Unibet acquires Bonza stake; Sheriff expands Slotomania; online gambling ‘least innovative sector’

unibet-bonza-sheriff-gaming-slotomaniaMalta-licensed online gambling operator Unibet has taken a 45% interest in Bonza Gaming, the social gaming outfit founded last year by Plumbee Limited and Sportingbet. Unibet’s stake in Bonza will come as the result of its 100% acquisition of Social Gambling (Channel Islands) Ltd., a shell company whose sole reason for being is housing Sportingbet’s share of the Bonza biz.

Bonza, which holds a B2C gambling license issued by the Alderney Gambling Control Commission, released its first real-money gambling social slot (the imaginatively titled Bonza Slots) on Facebook last month. Unibet is paying a mere £100 up front for the acquisition, but has agreed to provide a £2m loan to keep Bonza’s lights on until the non-virtual money starts rolling in. The conditional deal is still subject to regulatory approval.

Caesars Interactive Entertainment’s social gaming subsidiary Playtika has inked a deal with Dutch 3D games developer Sheriff Gaming to expand Playtika’s Slotomania offering. Slotomania Adventures is already wowing Facebook users with free-player versions of Sherriff titles such as Atlantis, Fortune Farm and Mr. Good, with more titles promised down the road. Playtika CEO Robert Antokol said Slotomania’s first spin-off “will engage users and take the social casino space to another level.”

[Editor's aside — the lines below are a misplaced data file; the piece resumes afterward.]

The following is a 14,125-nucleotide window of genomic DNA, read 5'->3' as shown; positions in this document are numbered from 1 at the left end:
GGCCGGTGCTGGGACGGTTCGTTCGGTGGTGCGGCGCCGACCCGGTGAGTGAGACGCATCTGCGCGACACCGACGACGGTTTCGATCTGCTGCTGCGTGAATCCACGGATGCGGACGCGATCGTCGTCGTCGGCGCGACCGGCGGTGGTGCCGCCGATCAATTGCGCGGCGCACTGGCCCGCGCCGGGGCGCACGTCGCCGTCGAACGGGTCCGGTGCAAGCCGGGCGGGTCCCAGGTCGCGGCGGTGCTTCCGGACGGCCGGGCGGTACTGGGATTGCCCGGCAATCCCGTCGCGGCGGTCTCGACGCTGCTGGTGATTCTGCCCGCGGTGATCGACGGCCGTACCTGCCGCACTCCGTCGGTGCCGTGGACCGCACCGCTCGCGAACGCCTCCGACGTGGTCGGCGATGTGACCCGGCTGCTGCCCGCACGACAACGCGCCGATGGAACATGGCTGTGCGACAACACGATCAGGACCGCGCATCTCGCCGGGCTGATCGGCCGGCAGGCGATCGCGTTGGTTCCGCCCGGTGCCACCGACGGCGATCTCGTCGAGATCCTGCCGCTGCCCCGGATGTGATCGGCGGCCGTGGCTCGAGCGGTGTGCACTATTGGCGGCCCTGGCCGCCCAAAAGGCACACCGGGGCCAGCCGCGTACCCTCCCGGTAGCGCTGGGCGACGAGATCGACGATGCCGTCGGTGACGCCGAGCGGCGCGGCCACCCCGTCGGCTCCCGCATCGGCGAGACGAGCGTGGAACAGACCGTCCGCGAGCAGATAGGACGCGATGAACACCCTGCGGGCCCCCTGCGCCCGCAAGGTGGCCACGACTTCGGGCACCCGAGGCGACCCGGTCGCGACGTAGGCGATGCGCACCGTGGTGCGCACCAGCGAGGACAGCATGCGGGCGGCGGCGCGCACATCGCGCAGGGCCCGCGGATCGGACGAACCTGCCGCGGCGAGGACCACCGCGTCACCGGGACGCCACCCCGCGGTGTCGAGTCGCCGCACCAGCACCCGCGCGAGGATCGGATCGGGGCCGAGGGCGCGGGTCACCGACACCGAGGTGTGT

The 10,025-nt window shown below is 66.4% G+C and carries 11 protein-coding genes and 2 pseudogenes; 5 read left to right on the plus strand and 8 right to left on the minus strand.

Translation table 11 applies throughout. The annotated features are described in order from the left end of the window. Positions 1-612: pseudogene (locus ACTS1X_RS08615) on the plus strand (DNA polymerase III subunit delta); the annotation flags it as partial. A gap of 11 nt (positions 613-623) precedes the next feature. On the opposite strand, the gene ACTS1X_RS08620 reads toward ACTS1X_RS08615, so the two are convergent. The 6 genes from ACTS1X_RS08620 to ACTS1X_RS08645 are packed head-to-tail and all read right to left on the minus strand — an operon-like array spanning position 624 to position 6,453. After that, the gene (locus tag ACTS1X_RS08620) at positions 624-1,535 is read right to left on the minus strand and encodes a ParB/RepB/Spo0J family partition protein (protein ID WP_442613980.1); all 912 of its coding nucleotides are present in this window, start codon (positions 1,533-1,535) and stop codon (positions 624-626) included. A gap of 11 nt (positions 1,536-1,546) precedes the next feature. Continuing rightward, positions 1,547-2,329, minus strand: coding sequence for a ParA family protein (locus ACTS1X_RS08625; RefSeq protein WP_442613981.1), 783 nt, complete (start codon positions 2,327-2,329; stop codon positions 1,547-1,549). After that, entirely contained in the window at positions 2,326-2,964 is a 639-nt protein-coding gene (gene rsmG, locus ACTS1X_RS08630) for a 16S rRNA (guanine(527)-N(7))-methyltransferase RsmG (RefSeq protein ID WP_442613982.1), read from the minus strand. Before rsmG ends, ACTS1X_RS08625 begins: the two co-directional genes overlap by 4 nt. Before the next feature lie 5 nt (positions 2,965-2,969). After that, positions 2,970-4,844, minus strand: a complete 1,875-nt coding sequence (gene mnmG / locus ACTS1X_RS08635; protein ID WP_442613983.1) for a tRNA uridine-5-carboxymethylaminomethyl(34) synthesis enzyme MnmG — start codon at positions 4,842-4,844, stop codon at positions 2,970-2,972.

Jawfish Games creative director Tadgh Kelly isn’t buying such ‘another level’ humble-brags. Kelly recently penned an op-ed for TechCrunch in which he lambasted real-money online gambling as boring and “the least innovative sector of the games industry.” (Shades of Betable CEO Chris Griffin’s observation that online gambling companies relied too much on minor tweaks of century-old products off the gaming floor.) Kelly believes “games are an entertainment business like TV where the fiction and the mechanic are just as important as one another, but online gambling comes across as about as genuinely exciting as watching QVC.” Ouch.

Kelly believes the lack of innovation in game design means “the race to win online gambling is only about marketing spend and distribution.” As such, when online gambling (not just poker) does come to the US in a big way, ‘the gold rush will quickly go to whoever can afford to compete.” Kelly is still waiting for some gambling company to invent a truly new game that isn’t “some adaptation of an existing game, some recasting or re-theming of stuff we already know.” Kelly believes the future of gaming “is all about surprise,” not something “1% different from everything I’ve seen before.” Consider the gauntlet thrown, then?